Cyclamen hederifolium is a species of flowering plant that derives from the genus Cyclamen, which comes from the family Primulaceae. It is one of the most prevalent cyclamen species in existence and is one of the most widely cultivated species after the florist’s cyclamen.
This plant is an ideal option for those looking for something hardy in style and for a shrub that is able to thrive in oceanic climates. It is native to the
Mediterranean region and is able to grow in shrubland, woodland, and rocky areas, from southern France to western Turkey. They are naturalized further north in Europe and in the Pacific Northwest.
More about Cyclamen hederifolium in gardens
Cyclamen hederifolium is one of the most popular species of plant to be grown in gardens. It is very similar to the plant species C. confusum and C. africanum. It blooms in the autumn months and grows wild from August to October.
However, its growth pattern is dependent on how much it rains. Flowers are extremely pretty in style and come in cutesy shades of rose pink. Pure white forms are also available and many of the blooms offer a sweet scent.
The corolla lobes are reflexed and measure a length of 15-23 mm and have a width of 7-10 mm. They feature pointed or rounded tips, with a 90-180 degree twist, protuberant auricles at the base and a deeper, purple, reddish U or V shaped zone at the tip of the flower.
Leaves tend to appear during flowering. The leaves come in a number of shapes and forms, the most traditional being heart shaped or even spear head shaped. Some have angular lobes with toothed edges and a pale green pattern, embellished with silver or grey.
The underside of these showy fleshy leaves are usually purple or green and measure 3 cm to 15 cm in length and are between 2 cm and 13 cm wide.
Cyclamen hederifolium is one of the most popular plant species in the wild, growing in Italy, southern France, southern Switzerland, Greece, most of the Balkans, west and south western Turkey and on many of the Mediterranean islands, including the likes of Sardinia, Corsica, Sicily, Crete and the Aegean islands.
Cyclamen hederifolium is an extremely hardy shrub, which is able to tolerate very low temperatures and is deemed suitable for northwest European gardens as a result, where it is widely grown.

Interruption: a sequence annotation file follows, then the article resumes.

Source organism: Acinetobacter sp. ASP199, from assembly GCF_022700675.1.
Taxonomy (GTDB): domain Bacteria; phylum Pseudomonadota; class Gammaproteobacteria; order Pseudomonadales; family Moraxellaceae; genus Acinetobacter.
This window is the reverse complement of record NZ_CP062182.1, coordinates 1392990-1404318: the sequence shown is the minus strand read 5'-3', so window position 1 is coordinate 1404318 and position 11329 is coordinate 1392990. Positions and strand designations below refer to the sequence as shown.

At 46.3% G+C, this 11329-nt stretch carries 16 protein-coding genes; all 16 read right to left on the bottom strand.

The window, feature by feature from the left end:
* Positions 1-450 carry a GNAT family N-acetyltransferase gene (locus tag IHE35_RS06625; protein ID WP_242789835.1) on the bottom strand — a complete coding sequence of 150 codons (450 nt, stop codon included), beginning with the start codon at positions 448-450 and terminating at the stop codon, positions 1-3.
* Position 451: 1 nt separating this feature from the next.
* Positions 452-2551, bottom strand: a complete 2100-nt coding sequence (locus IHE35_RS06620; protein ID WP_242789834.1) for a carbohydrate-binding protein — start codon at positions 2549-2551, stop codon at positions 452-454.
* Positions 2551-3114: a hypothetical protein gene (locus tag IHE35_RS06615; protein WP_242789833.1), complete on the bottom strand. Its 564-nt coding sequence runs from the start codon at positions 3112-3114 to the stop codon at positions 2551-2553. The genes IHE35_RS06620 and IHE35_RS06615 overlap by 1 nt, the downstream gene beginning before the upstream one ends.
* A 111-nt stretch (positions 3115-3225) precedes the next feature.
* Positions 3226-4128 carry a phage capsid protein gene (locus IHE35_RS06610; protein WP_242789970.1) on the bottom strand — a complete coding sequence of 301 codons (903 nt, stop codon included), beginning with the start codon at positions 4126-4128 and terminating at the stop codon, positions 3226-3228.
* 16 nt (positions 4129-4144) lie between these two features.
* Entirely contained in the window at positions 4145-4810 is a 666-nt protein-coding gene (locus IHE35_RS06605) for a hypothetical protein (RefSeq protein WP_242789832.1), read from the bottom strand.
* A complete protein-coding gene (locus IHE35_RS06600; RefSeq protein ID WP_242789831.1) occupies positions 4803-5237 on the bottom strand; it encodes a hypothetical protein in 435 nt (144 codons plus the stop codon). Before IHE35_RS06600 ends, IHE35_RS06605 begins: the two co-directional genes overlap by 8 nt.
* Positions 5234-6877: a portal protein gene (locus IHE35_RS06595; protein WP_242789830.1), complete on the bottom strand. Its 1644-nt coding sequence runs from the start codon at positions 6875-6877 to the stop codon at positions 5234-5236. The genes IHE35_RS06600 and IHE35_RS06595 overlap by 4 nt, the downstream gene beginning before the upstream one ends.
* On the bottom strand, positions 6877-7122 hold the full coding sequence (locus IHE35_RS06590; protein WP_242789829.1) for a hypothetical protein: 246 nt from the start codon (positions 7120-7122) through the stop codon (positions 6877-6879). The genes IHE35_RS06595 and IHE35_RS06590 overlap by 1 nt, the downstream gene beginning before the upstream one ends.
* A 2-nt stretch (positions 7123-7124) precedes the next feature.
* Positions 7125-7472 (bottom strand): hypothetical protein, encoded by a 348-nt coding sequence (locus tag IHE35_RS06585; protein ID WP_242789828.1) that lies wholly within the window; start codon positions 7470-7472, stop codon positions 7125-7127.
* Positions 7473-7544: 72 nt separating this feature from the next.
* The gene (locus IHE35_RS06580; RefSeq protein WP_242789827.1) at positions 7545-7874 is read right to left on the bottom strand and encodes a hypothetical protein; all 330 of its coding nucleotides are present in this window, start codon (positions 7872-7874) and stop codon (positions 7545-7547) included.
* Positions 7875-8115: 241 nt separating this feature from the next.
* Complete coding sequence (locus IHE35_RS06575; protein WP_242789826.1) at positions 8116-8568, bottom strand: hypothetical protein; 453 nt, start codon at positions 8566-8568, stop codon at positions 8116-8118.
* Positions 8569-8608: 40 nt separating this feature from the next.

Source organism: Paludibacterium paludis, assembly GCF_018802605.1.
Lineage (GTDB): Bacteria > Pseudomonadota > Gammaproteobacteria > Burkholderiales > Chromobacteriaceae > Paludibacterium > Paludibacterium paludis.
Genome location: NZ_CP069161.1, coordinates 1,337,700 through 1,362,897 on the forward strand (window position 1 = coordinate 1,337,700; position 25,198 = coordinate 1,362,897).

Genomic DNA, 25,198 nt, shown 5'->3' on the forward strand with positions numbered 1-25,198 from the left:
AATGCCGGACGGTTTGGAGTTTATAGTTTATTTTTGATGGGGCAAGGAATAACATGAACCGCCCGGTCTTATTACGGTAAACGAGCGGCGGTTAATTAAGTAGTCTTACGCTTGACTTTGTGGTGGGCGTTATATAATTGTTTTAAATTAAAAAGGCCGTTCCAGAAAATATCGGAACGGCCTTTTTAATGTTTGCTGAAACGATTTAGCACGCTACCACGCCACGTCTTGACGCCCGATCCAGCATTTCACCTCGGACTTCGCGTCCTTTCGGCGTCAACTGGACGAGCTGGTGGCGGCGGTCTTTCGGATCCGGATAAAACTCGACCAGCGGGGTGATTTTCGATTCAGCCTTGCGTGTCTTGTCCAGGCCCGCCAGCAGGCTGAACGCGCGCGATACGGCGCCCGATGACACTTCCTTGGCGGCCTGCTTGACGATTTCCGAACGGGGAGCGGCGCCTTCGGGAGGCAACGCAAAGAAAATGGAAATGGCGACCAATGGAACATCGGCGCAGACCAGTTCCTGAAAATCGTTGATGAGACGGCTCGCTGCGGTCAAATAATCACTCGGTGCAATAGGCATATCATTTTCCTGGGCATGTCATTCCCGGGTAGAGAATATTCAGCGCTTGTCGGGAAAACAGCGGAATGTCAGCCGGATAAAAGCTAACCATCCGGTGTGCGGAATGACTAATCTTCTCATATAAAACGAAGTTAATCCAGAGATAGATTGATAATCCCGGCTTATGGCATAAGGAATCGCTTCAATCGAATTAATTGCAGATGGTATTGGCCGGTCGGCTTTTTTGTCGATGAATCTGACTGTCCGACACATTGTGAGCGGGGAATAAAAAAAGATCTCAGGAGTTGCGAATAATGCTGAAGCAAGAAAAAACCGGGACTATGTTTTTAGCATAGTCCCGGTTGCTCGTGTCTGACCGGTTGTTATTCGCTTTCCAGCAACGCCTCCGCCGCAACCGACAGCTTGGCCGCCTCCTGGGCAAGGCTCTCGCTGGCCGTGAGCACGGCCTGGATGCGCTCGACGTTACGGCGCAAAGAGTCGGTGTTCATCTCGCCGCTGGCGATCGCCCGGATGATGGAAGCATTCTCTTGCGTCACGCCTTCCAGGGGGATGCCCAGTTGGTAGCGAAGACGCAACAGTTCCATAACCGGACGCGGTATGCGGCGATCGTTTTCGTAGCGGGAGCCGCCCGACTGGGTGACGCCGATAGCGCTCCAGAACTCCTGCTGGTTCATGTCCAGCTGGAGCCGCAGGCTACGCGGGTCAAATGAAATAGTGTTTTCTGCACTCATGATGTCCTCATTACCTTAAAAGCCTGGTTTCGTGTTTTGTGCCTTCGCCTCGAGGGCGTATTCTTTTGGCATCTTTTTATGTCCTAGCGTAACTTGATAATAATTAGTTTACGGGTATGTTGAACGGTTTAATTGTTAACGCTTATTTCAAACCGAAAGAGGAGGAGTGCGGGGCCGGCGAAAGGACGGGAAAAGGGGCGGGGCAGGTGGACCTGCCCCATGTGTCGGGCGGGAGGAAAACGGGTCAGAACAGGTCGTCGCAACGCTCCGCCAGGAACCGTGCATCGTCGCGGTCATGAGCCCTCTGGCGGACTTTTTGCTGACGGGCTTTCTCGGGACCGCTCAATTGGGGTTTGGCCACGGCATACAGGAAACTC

There are plenty of cultivars to choose from, which vary in hue, pattern and leaf shape. The leaves are unique in style and often boast patterning in the shape of purple or pink suffusions, which sit on the upper surface of the leaf.
There is a species to suit all tastes and it’s a great option for those wishing to add interest to an otherwise simple garden area.
How to grow
In order to grow cyclamen hederifolium, you’ll need to follow a few simple steps, as detailed below.
Cultivation: For best results, create a hole in the ground measuring 5cm in depth. It is important to use well-drained, moderately fertile, humus-rich soil. If the leaves begin to wither, avoid mulch and excessive summer moisture.
Propagation: Sow seeds in darkness as soon as they are ripe. Prior to sowing, it is a good idea to soak the seeds for a good ten hours before propagating them.
Planting locations and garden types: These plants are suitable for containers on the patio or for being planted in the garden. They’re also an especially good option for rock gardens. For best results, grow this specie of plant in partial shade.
Mulch annually using well-rotted leaf mould, as this prevents the tubers from drying out in the summer months, and also from the winter cold. Try to choose a spot in your garden or home that boasts dappled shade, full shade, or partial shade.
Soil types: You can use an abundance of soils, including chalky, acidic, alkaline, clay, well-drained, sandy, light and moist variants – this is one of the reasons that cyclamen hederifolium is a popular choice as they’re extremely versatile when it comes to choosing a location.
Points to note: This plant can be harmful to cats and dogs, so it is therefore wise you place the shrub in a place that pets can’t reach. There is no reported toxicity to other animals, such as horses, birds or livestock, and it is also safe for people to touch.
Caring for Cyclamen hederifolium
In order to keep yourcyclamen hederifolium looking fresh, they’ll require a minimum degree of care and attention.
Pruning: These are a great plant to choose if you’re looking for something maintenance-free, as no pruning is required.
Pests: Squirrels and mice are sometimes a problem for Cyclamen hederifolium, whilst vine weevil can attack pot-grown plants.
Diseases: These plants are usually disease-free when grown outdoors.
This particular variant is a hardy specie that can be grown in various locations and tends to reach a height of between four and six feet tall. It blooms with pink or white tinged flowers, which are around two inches in length and feature a darker eye with reflexed petals.
It flowers abundantly in late summer to spring, boasting one flower per stem. It is popular due to its extremely attractive, ivy-shaped, spotted leaves, which come in a range of shades and feature numerous patterns.
The flower stalks characteristically rise up in late summer, closely followed by the foliage which lasts throughout the winter months before going dormant in late spring.
The genus name comes from the Greek word kylos, which means ‘circle’ and refers to the rounded tubers.
It is a great option for those looking for a small, autumn bloomer that will slot neatly into partially shaded areas of rock gardens. It is also an effective plant to use en masse in woodland gardens, in front of shrubs or around trees.
It can be overplanted in summer alongside annuals in order to fully appreciate the blooms throughout autumn and beyond.
Sources: cyclamen.org, rhs.org.uk
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